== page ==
Thursday, March 29, 2007


Several months ago, someone who is starting a new on-line Israel magazine (Israel Today) asked, through various yahoogroups, who might be willing to write some articles for a few shekels every month. (4 articles, to be exact, for 200 shekels per month).

Since 200 shekels is also helpful, and it sounded like fun, I said that I would, and thus, have been cranking out articles about Tzfat monthly since December.

Anyway, it occured to me that it would be fun to reprint them here. I mean, I wrote them, for goodness sakes. They're supposed to be for public relations purposes for Israel, so they're supposed to be upbeat and optimistic.

Anyway, here's one that I wrote this month about our new Tourist Attraction on the midrachov (main drag) -- our very own sinkhole.


Worldwide, a new phenomena has been gaining more recognition – sinkholes. These holes are openings in the streets or sidewalks of cities – the reason that the area suddenly opened seems unexplained, but the result is that without warning, a small crack in a public thoroughfare quickly opens to reveal a gapping hole in the ground.

These holes can occur at any time and in any place….a recent sinkhole in Brazil swallowed up several people who disappeared into the sewers underneath the street.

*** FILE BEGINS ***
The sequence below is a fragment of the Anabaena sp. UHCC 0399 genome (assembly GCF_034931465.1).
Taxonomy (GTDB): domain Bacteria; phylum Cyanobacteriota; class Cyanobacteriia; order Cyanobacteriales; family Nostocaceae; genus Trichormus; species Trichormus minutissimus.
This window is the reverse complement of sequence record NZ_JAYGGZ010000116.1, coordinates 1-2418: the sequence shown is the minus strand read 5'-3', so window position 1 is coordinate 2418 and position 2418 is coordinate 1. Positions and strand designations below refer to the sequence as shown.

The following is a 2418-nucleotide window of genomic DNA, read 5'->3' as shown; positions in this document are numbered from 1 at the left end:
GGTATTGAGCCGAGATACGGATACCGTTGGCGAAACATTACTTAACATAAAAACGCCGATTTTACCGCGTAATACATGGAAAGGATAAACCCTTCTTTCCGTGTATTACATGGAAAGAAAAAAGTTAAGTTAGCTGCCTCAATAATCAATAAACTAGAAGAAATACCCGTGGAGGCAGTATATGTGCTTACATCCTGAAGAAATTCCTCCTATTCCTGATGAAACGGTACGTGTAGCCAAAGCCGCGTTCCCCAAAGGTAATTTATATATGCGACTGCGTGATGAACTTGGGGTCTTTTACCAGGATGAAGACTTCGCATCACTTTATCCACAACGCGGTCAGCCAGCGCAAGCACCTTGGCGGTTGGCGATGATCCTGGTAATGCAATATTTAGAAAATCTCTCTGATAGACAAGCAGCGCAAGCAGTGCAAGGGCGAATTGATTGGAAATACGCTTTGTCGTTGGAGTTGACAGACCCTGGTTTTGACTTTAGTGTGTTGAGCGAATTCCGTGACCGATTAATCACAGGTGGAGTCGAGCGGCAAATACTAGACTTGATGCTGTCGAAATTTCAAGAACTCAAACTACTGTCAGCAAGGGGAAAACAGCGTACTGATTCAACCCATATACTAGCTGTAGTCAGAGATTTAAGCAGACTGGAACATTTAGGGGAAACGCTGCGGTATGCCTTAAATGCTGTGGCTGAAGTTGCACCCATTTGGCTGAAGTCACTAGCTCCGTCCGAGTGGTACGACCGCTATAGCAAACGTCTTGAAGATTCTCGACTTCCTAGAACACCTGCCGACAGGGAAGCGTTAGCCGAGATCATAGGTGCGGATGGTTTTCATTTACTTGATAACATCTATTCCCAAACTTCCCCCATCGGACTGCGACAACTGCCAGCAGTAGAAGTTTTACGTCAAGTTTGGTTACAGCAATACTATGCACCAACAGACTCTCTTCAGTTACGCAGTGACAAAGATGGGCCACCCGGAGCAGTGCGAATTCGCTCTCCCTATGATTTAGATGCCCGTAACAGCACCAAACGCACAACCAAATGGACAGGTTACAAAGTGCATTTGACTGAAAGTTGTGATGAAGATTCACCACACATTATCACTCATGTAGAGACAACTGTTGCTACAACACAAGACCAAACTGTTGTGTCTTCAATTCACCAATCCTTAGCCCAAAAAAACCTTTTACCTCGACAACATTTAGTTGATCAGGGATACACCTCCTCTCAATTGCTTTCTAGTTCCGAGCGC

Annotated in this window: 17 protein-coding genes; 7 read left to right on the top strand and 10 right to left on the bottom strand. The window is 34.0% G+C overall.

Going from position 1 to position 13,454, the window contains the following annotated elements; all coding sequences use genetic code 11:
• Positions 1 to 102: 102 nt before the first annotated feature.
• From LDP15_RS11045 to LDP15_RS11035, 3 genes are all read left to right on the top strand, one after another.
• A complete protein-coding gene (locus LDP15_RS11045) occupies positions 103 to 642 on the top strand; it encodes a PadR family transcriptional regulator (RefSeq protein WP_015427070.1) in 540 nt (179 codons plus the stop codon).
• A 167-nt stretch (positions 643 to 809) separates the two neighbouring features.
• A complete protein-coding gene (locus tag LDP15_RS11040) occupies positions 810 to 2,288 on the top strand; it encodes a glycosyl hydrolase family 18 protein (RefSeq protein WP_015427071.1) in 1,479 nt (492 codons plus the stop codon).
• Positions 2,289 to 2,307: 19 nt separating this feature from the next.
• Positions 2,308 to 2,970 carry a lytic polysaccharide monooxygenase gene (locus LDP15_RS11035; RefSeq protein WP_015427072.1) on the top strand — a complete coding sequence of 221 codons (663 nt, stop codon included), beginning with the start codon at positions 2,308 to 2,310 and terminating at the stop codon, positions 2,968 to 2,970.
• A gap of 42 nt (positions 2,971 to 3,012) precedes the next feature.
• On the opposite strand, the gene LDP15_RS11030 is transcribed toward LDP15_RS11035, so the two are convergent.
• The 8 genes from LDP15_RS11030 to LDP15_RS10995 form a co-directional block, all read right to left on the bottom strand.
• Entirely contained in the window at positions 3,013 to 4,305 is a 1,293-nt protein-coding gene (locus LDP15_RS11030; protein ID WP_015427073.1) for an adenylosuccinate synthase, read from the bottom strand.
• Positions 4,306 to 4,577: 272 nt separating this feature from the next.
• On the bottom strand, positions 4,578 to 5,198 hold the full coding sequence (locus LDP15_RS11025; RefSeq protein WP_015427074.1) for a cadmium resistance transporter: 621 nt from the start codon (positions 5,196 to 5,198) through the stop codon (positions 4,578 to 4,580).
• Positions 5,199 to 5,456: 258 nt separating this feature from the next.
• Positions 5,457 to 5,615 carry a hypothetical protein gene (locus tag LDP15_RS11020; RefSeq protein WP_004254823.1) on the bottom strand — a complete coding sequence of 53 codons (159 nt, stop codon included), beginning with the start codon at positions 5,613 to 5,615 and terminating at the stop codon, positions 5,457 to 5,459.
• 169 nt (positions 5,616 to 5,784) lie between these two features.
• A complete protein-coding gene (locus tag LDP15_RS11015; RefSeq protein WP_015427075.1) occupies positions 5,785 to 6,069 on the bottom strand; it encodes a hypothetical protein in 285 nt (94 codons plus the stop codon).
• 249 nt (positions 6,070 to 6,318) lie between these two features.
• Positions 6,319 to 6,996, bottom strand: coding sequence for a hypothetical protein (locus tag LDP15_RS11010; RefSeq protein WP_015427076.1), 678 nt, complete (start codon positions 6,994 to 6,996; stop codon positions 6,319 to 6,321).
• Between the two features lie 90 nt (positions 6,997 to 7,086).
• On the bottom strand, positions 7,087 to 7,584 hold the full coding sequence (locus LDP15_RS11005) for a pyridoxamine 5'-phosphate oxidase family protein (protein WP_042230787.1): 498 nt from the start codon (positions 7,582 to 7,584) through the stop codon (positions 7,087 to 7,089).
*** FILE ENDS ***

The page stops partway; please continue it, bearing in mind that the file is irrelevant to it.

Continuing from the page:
Several weeks ago, in Tzfat, a sinkhole opened, but together with the plumbing and other infrastructure that one would normally find in a city, a uniquely Tzfat sight greeted the onlookers and city workers who rushed to check out the hole.

Clearly visible beneath the main street of Tzfat were arches of homes and rooms that had been covered over. It is well-known that, through the centuries, successive earthquakes have buried Tzfat, and after each quake, the survivors have built the new city on top of the remains of the old buried buildings. Throughout the Old City of Tzfat, arches can be discerned, poking out of the ground all along the streets. These are the homes and buildings that Tzfat residents lived in through the years, and while they were buried under rubble during the earthquakes, they did not collapse.

Yet it has shaken up the population to find such buildings underneath the main street of the city – after all, trucks, busses, tractors, and other heavy vehicles drive over these ruins daily…not to mention the shops and 3 and 4 story buildings which are built there. Almost everyone hurrying down the street to take care of errands and business stops by the barricade which was put up to protect people from the hole. They gaze down at Tzfat's history and marvel at the strength of these stone buildings which were built by hand, and held together not by cement, which was not known when the structures were built, but by mud.

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